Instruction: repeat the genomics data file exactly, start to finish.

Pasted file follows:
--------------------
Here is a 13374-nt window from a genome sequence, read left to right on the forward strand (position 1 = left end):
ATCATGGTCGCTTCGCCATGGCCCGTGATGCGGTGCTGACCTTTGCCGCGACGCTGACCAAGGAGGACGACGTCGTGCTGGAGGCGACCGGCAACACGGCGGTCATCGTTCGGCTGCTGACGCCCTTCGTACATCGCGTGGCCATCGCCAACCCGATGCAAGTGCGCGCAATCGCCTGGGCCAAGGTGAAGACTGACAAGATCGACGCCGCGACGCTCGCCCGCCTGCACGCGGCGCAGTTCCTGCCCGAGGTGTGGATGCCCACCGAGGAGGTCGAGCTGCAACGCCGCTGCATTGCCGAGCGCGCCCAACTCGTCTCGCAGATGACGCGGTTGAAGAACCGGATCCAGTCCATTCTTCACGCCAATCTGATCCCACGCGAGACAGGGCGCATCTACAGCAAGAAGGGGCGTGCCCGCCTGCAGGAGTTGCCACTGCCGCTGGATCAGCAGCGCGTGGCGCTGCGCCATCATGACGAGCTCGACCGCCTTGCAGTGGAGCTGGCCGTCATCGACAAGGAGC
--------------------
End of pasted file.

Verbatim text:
Here is a 13374-nt window from a genome sequence, read left to right on the forward strand (position 1 = left end):
ATCATGGTCGCTTCGCCATGGCCCGTGATGCGGTGCTGACCTTTGCCGCGACGCTGACCAAGGAGGACGACGTCGTGCTGGAGGCGACCGGCAACACGGCGGTCATCGTTCGGCTGCTGACGCCCTTCGTACATCGCGTGGCCATCGCCAACCCGATGCAAGTGCGCGCAATCGCCTGGGCCAAGGTGAAGACTGACAAGATCGACGCCGCGACGCTCGCCCGCCTGCACGCGGCGCAGTTCCTGCCCGAGGTGTGGATGCCCACCGAGGAGGTCGAGCTGCAACGCCGCTGCATTGCCGAGCGCGCCCAACTCGTCTCGCAGATGACGCGGTTGAAGAACCGGATCCAGTCCATTCTTCACGCCAATCTGATCCCACGCGAGACAGGGCGCATCTACAGCAAGAAGGGGCGTGCCCGCCTGCAGGAGTTGCCACTGCCGCTGGATCAGCAGCGCGTGGCGCTGCGCCATCATGACGAGCTCGACCGCCTTGCAGTGGAGCTGGCCGTCATCGACAAGGAGC